To take their brand to the next level, the pair elected to invest in customizing their product for key audiences (they quickly figured out that boats, bourbon, and lacrosse are all big hits with prep aficionados) instead of an expensive advertising strategy. But to build a national marketplace for their belts and continue to expand licensing agreements with schools and alumni associations, the pair needed to drive additional awareness. Media placements in Town & Country, Inc. Magazine, and FOX Business provided a great catalyst, and the S&B team built upon those PR hits by launching a Facebook page

Visitors to the S&B page can view photos of everyone from Presidents (both President Clinton and President Bush, Sr) to quarterbacks (Eli Manning rocks the Ole Miss belt, while Peyton opts for Tennessee) sporting custom needlepoint gear alongside contests, examples of product usage, and profiles of retailers who carry their items. Creating a company Facebook page is no longer a luxury; it’s a critical medium for companies big and small, and smart entrepreneurs like Austin and Peter have combined PR with Facebook to drive awareness, retail partnerships, and ultimately revenue.

3. Give is the New Get: Conventional marketing is not for the faint of heart—fighting for premium location at a trade show or persuading a magazine publisher to give you the inside cover means your marketing efforts might leave you with a few scratches or bruises. Great companies think differently, providing remarkable content that engages customers in a new and meaningful way.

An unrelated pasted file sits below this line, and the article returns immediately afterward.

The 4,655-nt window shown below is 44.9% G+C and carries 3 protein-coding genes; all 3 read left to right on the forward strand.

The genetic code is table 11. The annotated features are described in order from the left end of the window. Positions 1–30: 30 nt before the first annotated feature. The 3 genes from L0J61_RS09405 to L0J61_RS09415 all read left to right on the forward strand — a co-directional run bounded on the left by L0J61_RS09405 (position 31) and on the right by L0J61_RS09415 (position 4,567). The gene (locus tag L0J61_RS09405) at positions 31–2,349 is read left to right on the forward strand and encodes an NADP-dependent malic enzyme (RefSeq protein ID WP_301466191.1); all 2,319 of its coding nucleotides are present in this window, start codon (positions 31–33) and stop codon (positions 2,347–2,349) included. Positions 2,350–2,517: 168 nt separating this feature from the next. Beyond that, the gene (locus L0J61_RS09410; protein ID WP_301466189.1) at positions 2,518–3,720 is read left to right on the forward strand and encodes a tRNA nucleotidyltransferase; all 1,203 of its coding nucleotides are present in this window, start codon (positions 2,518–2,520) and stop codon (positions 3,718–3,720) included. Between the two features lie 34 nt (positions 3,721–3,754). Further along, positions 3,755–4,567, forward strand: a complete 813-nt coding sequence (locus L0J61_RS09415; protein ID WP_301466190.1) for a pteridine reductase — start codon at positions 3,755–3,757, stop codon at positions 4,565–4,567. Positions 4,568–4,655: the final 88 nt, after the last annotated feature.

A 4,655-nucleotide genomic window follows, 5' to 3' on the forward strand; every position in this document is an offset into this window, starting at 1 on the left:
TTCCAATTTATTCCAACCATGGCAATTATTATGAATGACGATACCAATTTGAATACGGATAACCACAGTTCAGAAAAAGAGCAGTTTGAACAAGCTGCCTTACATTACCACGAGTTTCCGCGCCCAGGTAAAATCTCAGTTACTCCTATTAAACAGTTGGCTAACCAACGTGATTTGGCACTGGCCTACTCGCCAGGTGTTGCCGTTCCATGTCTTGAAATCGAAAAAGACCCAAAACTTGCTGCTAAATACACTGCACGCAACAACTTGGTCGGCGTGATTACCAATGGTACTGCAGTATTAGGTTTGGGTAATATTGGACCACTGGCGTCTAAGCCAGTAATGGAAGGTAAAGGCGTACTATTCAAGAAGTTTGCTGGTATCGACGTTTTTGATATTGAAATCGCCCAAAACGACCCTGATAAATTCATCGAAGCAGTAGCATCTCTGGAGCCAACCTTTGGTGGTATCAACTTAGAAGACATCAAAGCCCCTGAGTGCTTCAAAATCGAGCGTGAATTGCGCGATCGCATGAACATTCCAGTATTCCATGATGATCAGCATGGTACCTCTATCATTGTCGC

A striking example of “give is the new get” comes through Justin & Mary Marantz, Connecticut-based wedding photographers. Instead of focusing on paid tactics, Justin & Mary took an inbound approach to marketing their business. Rather than the typical reluctance to post their images on social media for fear of people copying them without credit, the Marantzes share both their photography and their admiration for other vendors generously. After each wedding, they post highlights of the event to their blog, Facebook, and Twitter, all of which have developed loyal followings. In each post, they link to any other vendors who participated, from caterers to event planners to bands and florists. They even include the venue of the wedding in the title of each post to optimize for SEO when newly engaged couples are searching for locations.   

To further expand their reach, they even post regular “Pancake Sessions” (so named because they assert that launching a business can be messy, sticky, and wonderful, much like pancake prep) with tips, tricks, and strategies for other photographers and host “Spread the Love” workshops for other small business owners to share best practices. In addition to securing high-quality customers, their strategy helped expand their universe of possible customers and forge great relationships with other vendors.  What’s not to love about that?

In summary, acquiring new customers for many small and medium sized businesses can be expensive and tiring, but it doesn’t have to be. Use videos to show customers your personality, get as much life as possible from media hits by establishing a social media presence to promote and engage prospects, and  give generously of your time and energy on social media to drive referrals. The result? Marketing people love, and customers who appreciate your efforts.